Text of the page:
An example of some work I have done in assembly language.


.global _BigCopy
.global _BigMemcpy

.section .text
.align 16

;
; void
; BigMemcpy(
; OUT uint32* dest,
; IN const uint32* src,
; IN uint32 numBytes
; );
;
; Routine Description:
;
; This entry point is used to make BigCopy behave like memcpy. It adjusts
; the numBytes parameter on the stack by dividing it by 4. Once that's
; done, it falls through to the BigCopy routine.
;
; Arguments:
;
; dest - Same as BigCopy.
;
; src - Same as BigCopy.
;
; numBytes - Number of bytes to copy.
;
; Return Value:
;
; Same as BigCopy.
;

_BigMemcpy:

move.l 12(sp), d0 ; Load numBytes parameter.
lsr.l #2, d0 ; numBytes /= 4.
move.l d0, 12(sp) ; Write numBytes parameter back.
; Fall through to BigCopy.

;
; void
; BigCopy(
; OUT uint32* dest,
; IN const uint32* src,
; IN uint32 numLongs
; );
;
; Routine Description:
;
; This is an optimized memcpy routine that is used to copy large blocks of
; data. It's buffer addresses must be aligned on 4 byte boundaries and the
; amount of memory to copy is specified in units of 4 bytes instead of
; single bytes.
;
; Arguments:
;
; dest - Base address of the destination buffer where the copied data is to
; be placed. It is assumed that this address is 4 byte aligned.
;
; src - Base address of the source buffer where data is to be copied from.
; It is assumed that this address is 4 byte aligned.
;
; numLongs - Number of longs (4 byte blocks) to copy. The number of bytes
; that are actually copied is numLongs*4. If 0 is specified, then no
; copy is performed.
;
; Return Value:
;
; None.
;

_BigCopy:
BigCopy:

;
; Main entry point. This code handles keeping the stack in good shape
; and saves off most registers to ensure the registers can be used. The
; code should not be modified.
;

link a6, #-(7*4 + 5*4) ; Setup the stack frame with space
; to store registers.
movem.l d1-d7/a1-a5, (sp) ; Save off registers.

;
; Register Usage
;
; d0-d7 - Available.
; a0-a5 - Available.
; a6 - Stack frame. DO NOT WRITE.
; a7 - Stack pointer. DO NOT WRITE.
;

;
; Load parameters from stack.
;
; Register Usage
;
; d0 - numLongs.
; d1-d7 - Available.
; a0 - dest.
; a1 - src.
; a2-a5 - Available.
;

movea.l 8(a6), a0 ; a0 = dest.
movea.l 12(a6), a1 ; a1 = src.
move.l 16(a6), d0 ; d0 = numLongs.

;
; The copy is done in three phases by breaking up the copy amount into
; three distinct individual copy "types."
;
; 1) Copies in multiples of 64 longs.
; 2) Copies in multiples of 8 longs, but the total is less than 64.
; 3) Copies in longs, but the total is less than 8.
;
; The numLongs parameter can be broken up into parts as follows.
;
; 31 6 5 3 2 0
; +---------------------+-------------------+-------------------+
; | # 64 long copies | # 8 long copies | # 1 long copies |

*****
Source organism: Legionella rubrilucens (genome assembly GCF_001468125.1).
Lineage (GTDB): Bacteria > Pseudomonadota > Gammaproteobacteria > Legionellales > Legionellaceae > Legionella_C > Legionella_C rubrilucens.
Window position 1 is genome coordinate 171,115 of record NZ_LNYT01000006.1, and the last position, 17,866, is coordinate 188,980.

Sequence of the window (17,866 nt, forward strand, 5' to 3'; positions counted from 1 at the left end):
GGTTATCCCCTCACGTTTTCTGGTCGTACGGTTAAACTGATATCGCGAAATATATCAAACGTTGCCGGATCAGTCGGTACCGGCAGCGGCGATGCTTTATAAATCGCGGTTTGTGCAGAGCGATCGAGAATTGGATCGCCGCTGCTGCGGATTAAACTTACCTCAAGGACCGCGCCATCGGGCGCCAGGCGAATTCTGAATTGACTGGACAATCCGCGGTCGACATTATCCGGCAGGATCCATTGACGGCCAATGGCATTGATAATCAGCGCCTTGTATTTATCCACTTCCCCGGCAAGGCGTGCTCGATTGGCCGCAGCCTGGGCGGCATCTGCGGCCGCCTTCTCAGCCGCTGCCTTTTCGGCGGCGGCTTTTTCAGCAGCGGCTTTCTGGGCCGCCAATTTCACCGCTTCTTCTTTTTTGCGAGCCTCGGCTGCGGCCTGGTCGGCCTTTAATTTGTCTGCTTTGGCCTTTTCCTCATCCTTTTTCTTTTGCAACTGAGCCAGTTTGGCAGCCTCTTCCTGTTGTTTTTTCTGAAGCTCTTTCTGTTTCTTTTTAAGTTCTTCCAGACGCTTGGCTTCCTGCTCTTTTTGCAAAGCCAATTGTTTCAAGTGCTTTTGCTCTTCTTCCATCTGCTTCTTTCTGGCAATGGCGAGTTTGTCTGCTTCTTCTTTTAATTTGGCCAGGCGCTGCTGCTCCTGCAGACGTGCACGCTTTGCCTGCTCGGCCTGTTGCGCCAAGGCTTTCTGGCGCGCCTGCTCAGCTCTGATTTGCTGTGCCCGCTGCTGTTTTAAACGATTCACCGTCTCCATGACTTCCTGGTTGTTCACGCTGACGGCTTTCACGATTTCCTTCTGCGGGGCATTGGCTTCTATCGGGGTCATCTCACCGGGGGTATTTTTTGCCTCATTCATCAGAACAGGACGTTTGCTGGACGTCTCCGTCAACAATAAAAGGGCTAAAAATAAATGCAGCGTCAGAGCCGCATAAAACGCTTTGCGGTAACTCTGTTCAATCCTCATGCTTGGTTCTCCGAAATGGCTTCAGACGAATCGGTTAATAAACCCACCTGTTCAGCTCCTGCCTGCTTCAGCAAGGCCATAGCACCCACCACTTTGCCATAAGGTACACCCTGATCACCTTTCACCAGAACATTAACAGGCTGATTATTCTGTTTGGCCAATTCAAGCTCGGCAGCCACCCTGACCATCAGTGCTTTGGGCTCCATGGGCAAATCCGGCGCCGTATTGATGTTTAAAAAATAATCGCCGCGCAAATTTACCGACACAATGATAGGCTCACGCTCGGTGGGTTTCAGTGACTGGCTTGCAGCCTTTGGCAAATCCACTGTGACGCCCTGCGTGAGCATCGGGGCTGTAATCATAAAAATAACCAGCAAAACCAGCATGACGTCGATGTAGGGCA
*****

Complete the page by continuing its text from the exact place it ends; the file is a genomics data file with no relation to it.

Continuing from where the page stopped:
; +---------------------+-------------------+-------------------+
;
; The number of 64 long copies is given by numLongs >> 6.
; The number of 8 long copies is given by (numLongs & 0x38) >> 3.
; The number of 1 long copies is given by numLongs & 0x3.
;
; The 8 and 64 long copies are handled by the same block of code. This
; is done by creating a loop that is broken into 8 sections which each
; copy 8 bytes. If we jump into the middle of the loop, we will copy
; some multiple of 8 bytes, but not the whole 64.
;
; At the bottom of the loop is a test that decrements a loop counter and
; tests for zero. If the counter is non-zero, the loop iterates from the
; top. Note that it doesn't matter where the loop is entered the first
; time as control will eventually fall through to the decrement and test
; code.
;
; In this way, copy types of 1 and 2 are handled by the same block of
; code. That block is labeled Copy64, below. By setting the loop counter
; to 1 (or incrementing it by 1), we can iterate partly through the loop
; and fall through (or iterate again to handle the proper number of full
; iterations).
;
; We need to break up the numLongs parameter to determine the number of
; each type of copy.
;

;
; Calculate the number of loop iterations. Each full loop is a copy of
; 64 longs. Note that we don't add one here, but use a special test at
; the bottom of the loop to handle the "partial" iteration.
;

move.l d0, d1 ; d1 = numLongs.
lsr.l #6, d0 ; d0 = numLongs / 64.

;
; Extract the low 6 bits from numLongs (numLongs % 64). This number
; contains both the number of 8 long copies and the number of 1 long
; copies. A copy is taken so that we can work on it while maintaining
; the d1 value which we'll need later.
;

andi.l #0x3F, d1 ; d1 = numLongs % 64.
move.l d1, d2 ; Get a copy of numLongs%64.

;
; Extract numLongs[5:3], the portion of the long that tells us the number
; of 8 byte copies that need to happen. Since this value has 3 bits,
; there are 8 possible values (0, 1, 2, ..., 7). When the value is 0, we
; don't have any 8 long copies to perform. When the value is 1, we want
; to copy 8 longs. When the value is 2, we want to copy 16 longs. When
; the value is 3, we want to copy 24 longs, and so on.
;
; We do this by using a jump table that branches into the middle of the
; 8 long copy loop. The jump table consists of branch instructions that
; take up a total of 4 bytes. This means that we can use numLongs[5:3]
; as an index into the jump table, but we need to first shift the bits
; into the right position.
;

andi.l #0x38, d2 ; Get numLongs[5:3].
lsr.l #1, d2 ; Shift bits into an offset.
lea BigCopyJumpTable, a2 ; Address of jump table base.
adda.l d2, a2 ; Add offset using index.